Fishing for More: a student-stakeholder workshop on the biology, ecology, sociology and economics of fisheries
Tobin, R.C., Pears, R., Marshall, N., Marriott, R., Busilacchi, S., and Bergenius, M.A.J. (2005) Fishing for More: a student-stakeholder workshop on the biology, ecology, sociology and economics of fisheries. Report. CRC Reef Research Centre , Townsville, QLD, Australia.
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The CRC Reef Research Centre’s second student stakeholder workshop in November 2004, “Fishing for More”, demonstrated the continued recognition of the importance and acceptance of stakeholder engagement in scientific research. The CRC Reef has fostered an ethos and commitment to collaborative, applied and integrative stakeholder-driven research of which its postgraduate students are encouraged to develop and embrace. The workshop and subsequent proceedings presented here are testimony to the adoption of this culture.
Postgraduate students of the CRC Reef Fishing and Fisheries Project and James Cook University built upon the first successful student stakeholder workshop in 2001, “Bridging the Gap”. This workshop focused upon linking student research with fisheries stakeholders (i.e., effectively “bridging the gap” between the research and end users of that research). In contrast, the second workshop promoted a dialogue between stakeholders and students so as to not only link their research, but to enable stakeholders to inform their research (i.e., effectively “fishing for more” information to better interpret research findings). Outcomes from both these workshops emphasised the genuine commitment of the respective students to ensure their research is relevant and has direct implications to the assessment and sustainable management of Queensland fisheries and its stakeholders.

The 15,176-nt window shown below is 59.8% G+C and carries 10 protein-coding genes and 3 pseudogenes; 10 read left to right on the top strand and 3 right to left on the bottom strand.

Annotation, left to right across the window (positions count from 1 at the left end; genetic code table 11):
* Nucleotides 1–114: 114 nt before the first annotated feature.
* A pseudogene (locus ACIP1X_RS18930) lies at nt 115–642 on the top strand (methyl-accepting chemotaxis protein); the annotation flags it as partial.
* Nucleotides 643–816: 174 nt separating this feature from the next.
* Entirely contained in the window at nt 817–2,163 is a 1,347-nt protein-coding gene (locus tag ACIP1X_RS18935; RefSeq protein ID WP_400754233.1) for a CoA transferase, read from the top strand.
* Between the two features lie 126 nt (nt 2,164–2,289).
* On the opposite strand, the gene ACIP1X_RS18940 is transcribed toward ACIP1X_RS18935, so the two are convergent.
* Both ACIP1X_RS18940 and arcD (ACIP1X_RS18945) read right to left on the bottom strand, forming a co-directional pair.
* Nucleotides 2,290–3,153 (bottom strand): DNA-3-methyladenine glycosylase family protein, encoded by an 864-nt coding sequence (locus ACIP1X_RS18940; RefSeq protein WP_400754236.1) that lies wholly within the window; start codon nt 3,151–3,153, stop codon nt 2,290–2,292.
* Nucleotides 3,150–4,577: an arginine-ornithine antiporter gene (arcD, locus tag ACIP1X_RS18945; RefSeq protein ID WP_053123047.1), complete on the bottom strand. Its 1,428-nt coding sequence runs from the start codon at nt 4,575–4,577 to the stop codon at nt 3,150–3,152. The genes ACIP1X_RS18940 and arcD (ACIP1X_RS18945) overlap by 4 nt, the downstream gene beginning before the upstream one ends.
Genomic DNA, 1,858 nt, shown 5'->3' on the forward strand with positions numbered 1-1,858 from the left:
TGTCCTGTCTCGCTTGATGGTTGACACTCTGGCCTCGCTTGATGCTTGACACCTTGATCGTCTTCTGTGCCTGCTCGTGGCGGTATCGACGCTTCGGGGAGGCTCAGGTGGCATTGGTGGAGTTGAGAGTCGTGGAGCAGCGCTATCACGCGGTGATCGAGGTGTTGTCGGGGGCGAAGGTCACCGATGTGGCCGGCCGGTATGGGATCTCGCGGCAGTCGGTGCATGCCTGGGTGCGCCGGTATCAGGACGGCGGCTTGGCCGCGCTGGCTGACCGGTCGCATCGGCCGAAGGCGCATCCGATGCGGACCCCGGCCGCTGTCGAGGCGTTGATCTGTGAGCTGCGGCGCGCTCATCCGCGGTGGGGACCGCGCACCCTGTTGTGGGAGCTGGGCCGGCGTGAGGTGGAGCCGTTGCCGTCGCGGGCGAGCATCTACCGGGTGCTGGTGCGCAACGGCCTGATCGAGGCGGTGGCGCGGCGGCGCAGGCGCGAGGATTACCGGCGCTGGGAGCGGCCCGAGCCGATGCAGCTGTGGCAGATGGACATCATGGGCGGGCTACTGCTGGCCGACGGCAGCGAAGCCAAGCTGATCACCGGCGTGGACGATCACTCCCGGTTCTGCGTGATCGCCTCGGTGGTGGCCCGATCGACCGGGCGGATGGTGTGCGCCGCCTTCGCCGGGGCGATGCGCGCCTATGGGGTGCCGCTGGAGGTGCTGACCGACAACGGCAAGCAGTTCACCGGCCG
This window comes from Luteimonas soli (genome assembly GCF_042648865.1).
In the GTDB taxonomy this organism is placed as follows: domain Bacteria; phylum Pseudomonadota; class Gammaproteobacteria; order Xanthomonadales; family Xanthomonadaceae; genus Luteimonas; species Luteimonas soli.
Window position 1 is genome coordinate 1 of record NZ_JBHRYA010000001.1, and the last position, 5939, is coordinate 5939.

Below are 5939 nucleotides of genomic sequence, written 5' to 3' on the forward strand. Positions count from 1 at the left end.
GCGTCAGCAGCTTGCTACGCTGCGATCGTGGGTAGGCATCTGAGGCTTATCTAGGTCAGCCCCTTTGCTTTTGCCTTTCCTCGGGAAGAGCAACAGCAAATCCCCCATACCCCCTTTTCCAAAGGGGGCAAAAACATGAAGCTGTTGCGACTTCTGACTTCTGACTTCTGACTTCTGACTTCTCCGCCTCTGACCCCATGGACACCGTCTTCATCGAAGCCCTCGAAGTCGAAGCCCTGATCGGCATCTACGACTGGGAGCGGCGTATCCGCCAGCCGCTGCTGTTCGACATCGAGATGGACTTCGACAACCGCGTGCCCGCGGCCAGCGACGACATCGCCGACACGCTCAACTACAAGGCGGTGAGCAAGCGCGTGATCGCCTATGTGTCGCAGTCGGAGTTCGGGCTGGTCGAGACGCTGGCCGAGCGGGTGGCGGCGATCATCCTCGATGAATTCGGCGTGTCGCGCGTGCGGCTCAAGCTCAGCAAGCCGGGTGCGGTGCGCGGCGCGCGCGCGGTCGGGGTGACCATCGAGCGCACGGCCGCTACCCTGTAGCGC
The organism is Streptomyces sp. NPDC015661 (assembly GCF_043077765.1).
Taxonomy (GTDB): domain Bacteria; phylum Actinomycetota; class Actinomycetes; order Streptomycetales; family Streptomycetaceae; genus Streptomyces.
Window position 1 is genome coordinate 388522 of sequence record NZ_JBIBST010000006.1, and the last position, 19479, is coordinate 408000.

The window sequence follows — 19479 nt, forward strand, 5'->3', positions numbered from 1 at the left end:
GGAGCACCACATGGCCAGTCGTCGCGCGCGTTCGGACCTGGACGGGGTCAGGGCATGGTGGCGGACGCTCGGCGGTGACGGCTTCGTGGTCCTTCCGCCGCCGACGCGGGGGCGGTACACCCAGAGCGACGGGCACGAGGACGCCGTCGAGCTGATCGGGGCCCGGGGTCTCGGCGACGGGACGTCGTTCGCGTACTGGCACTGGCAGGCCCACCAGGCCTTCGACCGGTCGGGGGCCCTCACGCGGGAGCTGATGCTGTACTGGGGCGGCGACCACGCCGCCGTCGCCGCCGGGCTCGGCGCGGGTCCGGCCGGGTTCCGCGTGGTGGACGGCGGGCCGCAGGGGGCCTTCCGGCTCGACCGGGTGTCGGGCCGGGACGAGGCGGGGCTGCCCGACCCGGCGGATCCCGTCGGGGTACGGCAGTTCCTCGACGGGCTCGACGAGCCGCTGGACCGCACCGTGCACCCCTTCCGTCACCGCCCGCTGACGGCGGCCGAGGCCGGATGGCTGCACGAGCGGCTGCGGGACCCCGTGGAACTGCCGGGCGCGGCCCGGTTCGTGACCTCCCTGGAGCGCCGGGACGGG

The overall aim of the second student stakeholder workshop was to facilitate the effective transfer of information to stakeholders about current CRC Reef postgraduate research on Queensland east coast and Torres Strait fisheries. A diverse array of stakeholders with interests across these fisheries contributed to achieving this aim. The workshop consisted of six PhD presentations, in various stages of candidature, encompassing three broad research topics: 1) biology and management of reef fish; 2)incorporating social and economic information into fisheries management; and 3)traditional fisheries and their management in Torres Strait. The diversity of these research topics captures the essence of modern fisheries management and its need to incorporate aspects of biology, ecology, sociology and economics in a holistic manner.
|Item Type:||Report (Report)|
CRC Reef Research Centre Technical Report No. 59.
|Keywords:||fisheries; stakeholders; students; research|
|ISBN:||1 876054 66 2|
|FoR Codes:||05 ENVIRONMENTAL SCIENCES > 0502 Environmental Science and Management > 050209 Natural Resource Management @ 20%|
07 AGRICULTURAL AND VETERINARY SCIENCES > 0704 Fisheries Sciences > 070403 Fisheries Management @ 80%
|SEO Codes:||83 ANIMAL PRODUCTION AND ANIMAL PRIMARY PRODUCTS > 8302 Fisheries - Wild Caught > 830201 Fisheries Recreational @ 30%|
83 ANIMAL PRODUCTION AND ANIMAL PRIMARY PRODUCTS > 8302 Fisheries - Wild Caught > 830204 Wild Caught Fin Fish (excl. Tuna) @ 70%
|Deposited On:||13 Sep 2010 09:51|
|Last Modified:||13 Feb 2011 00:47|
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